Mixed martial arts has been dominated by wrestlers almost since the inception of the sport. It makes sense. Wrestlers are essentially built for the sport with their obsessive training and conditioning habits. Also, wrestling is a great base for MMA because controlling people is a big part of what makes a fighter successful.

Chris Wade looks to continue wrestling’s string of success in MMA. On May 16, at the Tropicana in Atlantic City, N.J., he looks to turn some heads and defend his Ring of Combat lightweight title.

Wade (Dave Mandel/Sherdog)

Wade (Dave Mandel/Sherdog)

“Training for this fight has legitimately been the best of my pro career. That’s not just to say it because it’s the most current fight,” Wade told The MMA Corner. “I really honestly feel that people who are around me, the direction we have taken has been great for me. I’ve really taken to the technique, and I feel like I’ve grown since my last fight.”

Wade faces undefeated submission specialist Frankie Perez at Ring of Combat 48. Although he is supremely confident in his wrestling game, his focus for this bout has been centered around his striking.

“I put a real emphasis on getting more experience standing and exchanging, so we really ramped up the sparring sessions and intensity on my sparring,” Wade said. “In the past, I’ve been beaten down a little bit from training camps. Injuries are an issue, and you are just trying to get there and compete. This camp, I’ve been healthy to the point I’ve been able to up the amount of times that I have sparred a week. There were times when I was working and fighting pro and I was sparring just one time a week. Now I’m able to spar two to three times a week based on the way I feel. It’s practice fights, sparring especially with the guys around me here in Long Island. It’s harder than when you go into that cage. I’m constantly getting great fights against great opponents each week, and it’s bringing my level way up.”

Surrounded by some of the best young talent in the UFC, Wade is extremely confident.

“It almost gives me butterflies when I think about it,” Wade admitted. “I came from a wrestling program where there was that ‘grind’ mentality. We had some real hammers in high school, one of those teams that only come around every 20 to 30 years. Every guy went to war every single day at practice and we raised each other’s level up every single day. Half-assing it was never acceptable in the practice room, and that’s where I learned that practicing was where everything was won or lost.

“If you’re in there going half speed, you’re either going to get hurt or you’re going to go backwards. Being with Dennis Bermudez, Ryan LaFlare and Marcos Galvao makes you a little cocky. I know other guys have great camps—my opponent trains with Frankie Edgar—but my gym is where it is at. I’ve been really blessed to meet them and train with them.”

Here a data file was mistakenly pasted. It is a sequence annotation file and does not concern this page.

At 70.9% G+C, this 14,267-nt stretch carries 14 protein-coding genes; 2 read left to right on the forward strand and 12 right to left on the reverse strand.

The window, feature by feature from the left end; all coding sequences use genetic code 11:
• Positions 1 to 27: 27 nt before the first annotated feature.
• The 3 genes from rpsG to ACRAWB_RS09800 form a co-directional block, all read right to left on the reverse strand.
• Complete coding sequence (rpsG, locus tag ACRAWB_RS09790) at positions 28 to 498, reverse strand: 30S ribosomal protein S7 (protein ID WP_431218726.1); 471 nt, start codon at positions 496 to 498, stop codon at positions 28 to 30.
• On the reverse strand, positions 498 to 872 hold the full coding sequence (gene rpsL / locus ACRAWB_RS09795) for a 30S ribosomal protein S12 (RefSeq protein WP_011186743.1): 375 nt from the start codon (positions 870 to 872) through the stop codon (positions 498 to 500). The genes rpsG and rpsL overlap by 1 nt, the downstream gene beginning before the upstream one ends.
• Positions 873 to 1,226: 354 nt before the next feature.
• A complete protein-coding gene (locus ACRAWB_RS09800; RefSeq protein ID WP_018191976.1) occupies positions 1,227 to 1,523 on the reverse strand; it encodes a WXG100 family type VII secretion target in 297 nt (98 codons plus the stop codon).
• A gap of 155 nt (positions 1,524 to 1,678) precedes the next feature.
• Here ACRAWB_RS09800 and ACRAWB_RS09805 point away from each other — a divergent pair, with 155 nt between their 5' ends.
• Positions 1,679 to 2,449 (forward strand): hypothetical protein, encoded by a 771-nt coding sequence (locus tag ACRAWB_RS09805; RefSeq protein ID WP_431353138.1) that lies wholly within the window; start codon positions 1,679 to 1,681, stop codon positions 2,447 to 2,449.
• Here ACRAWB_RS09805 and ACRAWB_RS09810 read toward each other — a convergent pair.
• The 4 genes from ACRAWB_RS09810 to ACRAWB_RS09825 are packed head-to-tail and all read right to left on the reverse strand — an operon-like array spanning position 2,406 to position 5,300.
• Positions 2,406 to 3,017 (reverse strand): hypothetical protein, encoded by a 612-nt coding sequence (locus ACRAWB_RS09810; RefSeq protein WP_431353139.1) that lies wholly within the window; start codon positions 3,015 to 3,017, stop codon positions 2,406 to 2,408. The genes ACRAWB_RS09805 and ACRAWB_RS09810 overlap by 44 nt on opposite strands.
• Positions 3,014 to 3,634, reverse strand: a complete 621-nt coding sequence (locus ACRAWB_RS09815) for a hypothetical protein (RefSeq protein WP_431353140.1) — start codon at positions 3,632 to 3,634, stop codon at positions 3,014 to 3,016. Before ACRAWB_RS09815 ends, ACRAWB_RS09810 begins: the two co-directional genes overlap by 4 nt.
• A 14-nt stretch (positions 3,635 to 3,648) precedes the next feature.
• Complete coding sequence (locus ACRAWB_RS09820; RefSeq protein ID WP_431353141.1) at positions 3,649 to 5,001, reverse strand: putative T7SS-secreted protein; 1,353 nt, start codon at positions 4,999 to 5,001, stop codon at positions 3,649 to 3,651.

Fighting on one of the East Coast’s biggest stages, Ring of Combat, is only a stepping stone for Wade, who has much bigger plans in the sport.

“In five years, the plan is to be the UFC champion at 155 pounds,” Wade stated. “Five years puts me at 31 [years old], and if I haven’t made it by then, I won’t be one of those guys lingering around the sport in the regional promotions. My plan is to be in the UFC sooner rather than later, and to be doing damage.”

Wade fully believes that he is ready to take the next step in his career. He has his sights set on that UFC berth with a title defense and a win.

Wade (L) shoots for a takedown (Keith Mills/Sherdog)

Wade (L) shoots for a takedown (Keith Mills/Sherdog)

“I know where I’m at with guys who are killing it in the UFC and doing nothing but winning and winning,” Wade said. “I know that we push each other and we all go at my gym, so I am 110 percent confident that I’m going to start doing damage immediately. With the wrestling background and my athleticism, I think I can go with almost any of those guys.

“I’m not naive—I know that I have to develop more. I know that I definitely have things to work on to be with those guys in the top 10. Those real elite guys are sharp. They’re ahead of you, and it’s like chess. I’m not going to say I can go out there and wreck anyone, because there’s a lot of very talented guys at 155 in the UFC. But there is no doubt in my mind that I can give any of those guys way more of a go than they would be content with at this point.”

Lou Neglia’s Ring of Combat has been a great place to learn and grow, but Wade is not getting any younger and life on the regional circuit isn’t exactly champagne and caviar.

“I just want to prove how complete I am at this point and that I’m ready for that next step,” Wade explained. “I’m getting to an age now where it’s all well and good, but I live on Long Island and the cost of living here is up there. I feel blessed to be at Ring of Combat, but I am really looking to impose my will. And although my opponent is very skilled, I am at that level where it’s time to make that move.”

Chris would like to thank all of his coaches for taking care of him and taking him under their wings. Follow Wade on Twitter: @CWadeMMA

About The Author

RJ Gardner
Content Coordinator

RJ Gardner is a rabid sports fan and a long time MMA enthusiast. After watching UFC 1 at ripe old age of 11 RJ was hooked and his passion for the sport has continued to blossom over the years. RJ has been covering MMA since 2007 and has had work featured on Bleacher Report, SI.com, CBSSports.com and UFC.com. RJ is also a Petroleum Transportation Operations Manager during the day.